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Container security: Is CoreOS Rocket better than Docker?

Expert Dan Sullivan takes a look at how CoreOS Rocket and Docker differ security-wise, and how to decide which to deploy in your enterprise.

How does CoreOS' Rocket container technology differ from Docker security-wise? Are there scenarios where it would...

be preferable to use Rocket over Docker and vice-versa?

CoreOS Rocket -- commonly referred to as rkt -- and Docker are containers for executing images in isolation without requiring a virtualization hypervisor. Compared to virtualization platforms, both CoreOS and Docker are relatively lightweight options; CoreOS strives to be a minimalist implementation of a container builder and manager, while Docker has expanded the scope of the features it supports.

Docker and CoreOS have joined together with other industry vendors under the auspices of the Linux Foundation to define a common container standard known as the Open Container Initiative. Differences in Docker and CoreOS are likely to become less important as the Open Container Initiative moves ahead.

From a technology perspective, CoreOS Rocket uses more of a microservice, minimalist approach to design. Rocket is a container format and relies on other applications, such as Kubernetes for cluster management. Docker has a more monolithic design and incorporates multiple services in a single binary.

Separating functions into separate applications has a number of advantages. Minimalist approaches reduce the attack surface of the application and potentially decrease the chances of introducing vulnerabilities related to complex, difficult-to-model code.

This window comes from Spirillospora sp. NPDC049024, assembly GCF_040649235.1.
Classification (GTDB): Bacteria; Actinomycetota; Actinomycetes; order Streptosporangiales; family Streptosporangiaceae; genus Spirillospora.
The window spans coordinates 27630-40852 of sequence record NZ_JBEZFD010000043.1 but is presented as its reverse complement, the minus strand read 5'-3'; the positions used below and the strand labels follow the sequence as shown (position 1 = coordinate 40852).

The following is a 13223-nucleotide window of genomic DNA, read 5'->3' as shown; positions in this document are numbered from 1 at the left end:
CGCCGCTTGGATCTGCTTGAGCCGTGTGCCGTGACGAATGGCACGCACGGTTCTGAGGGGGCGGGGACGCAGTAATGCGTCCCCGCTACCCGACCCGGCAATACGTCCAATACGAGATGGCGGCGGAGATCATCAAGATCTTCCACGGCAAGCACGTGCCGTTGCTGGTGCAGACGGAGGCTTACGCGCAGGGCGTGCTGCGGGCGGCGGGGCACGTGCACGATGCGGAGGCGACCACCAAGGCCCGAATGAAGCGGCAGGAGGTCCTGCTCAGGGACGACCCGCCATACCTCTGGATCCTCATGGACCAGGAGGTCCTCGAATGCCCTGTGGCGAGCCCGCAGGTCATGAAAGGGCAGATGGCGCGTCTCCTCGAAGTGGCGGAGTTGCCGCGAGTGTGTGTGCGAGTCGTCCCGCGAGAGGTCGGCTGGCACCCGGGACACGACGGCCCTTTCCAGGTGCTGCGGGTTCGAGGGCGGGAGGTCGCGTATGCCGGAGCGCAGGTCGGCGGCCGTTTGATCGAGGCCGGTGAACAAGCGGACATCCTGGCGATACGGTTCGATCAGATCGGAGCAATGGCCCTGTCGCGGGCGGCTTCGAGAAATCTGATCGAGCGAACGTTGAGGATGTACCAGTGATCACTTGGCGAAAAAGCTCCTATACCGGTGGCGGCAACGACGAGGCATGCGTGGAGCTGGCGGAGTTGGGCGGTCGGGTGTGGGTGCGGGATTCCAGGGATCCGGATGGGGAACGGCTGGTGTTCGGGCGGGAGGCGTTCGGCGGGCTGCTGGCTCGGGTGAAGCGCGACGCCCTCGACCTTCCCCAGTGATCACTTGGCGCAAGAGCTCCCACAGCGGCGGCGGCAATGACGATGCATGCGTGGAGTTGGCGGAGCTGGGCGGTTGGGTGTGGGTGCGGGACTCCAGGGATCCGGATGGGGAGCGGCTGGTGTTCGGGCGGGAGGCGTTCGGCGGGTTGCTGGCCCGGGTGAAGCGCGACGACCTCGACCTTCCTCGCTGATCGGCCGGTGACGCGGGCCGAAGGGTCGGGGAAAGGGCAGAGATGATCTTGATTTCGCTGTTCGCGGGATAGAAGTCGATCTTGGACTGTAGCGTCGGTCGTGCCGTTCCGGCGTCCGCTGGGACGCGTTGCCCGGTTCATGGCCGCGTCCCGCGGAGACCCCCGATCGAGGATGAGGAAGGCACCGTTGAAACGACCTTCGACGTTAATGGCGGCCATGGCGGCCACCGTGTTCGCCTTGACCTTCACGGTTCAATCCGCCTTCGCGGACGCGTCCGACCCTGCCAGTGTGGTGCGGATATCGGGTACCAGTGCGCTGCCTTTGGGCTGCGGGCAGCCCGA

One bigger difference between the two is the Docker runtime uses a daemon that requires root privileges. This has implications for how it is used. For example, if an API is used to issue commands to the Docker daemon, then the API may be exploited for malicious activities, such as running unauthorized containers. The Docker development team has been actively changing code to reduce potential risks, such as malicious image loading.

Docker images can be configured to run with restricted privileges. Web servers, for example, can be configured with limited capabilities, such as privileges to bind ports below 1024.

Before choosing a platform and evaluating container security, it is important to recognize the rapid pace of change in this area. Developers have joined to form a common standard. Containers exist as part of a larger ecosystem that includes other services, such as cluster managers. However, containers should not be considered in isolation of your larger environment.

Also keep in mind that hardware vendor Intel is developing hardware embedded virtualization technologies that will likely container security features in the future. Other vendors will probably follow suit.

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Next Steps

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This was last published in October 2015

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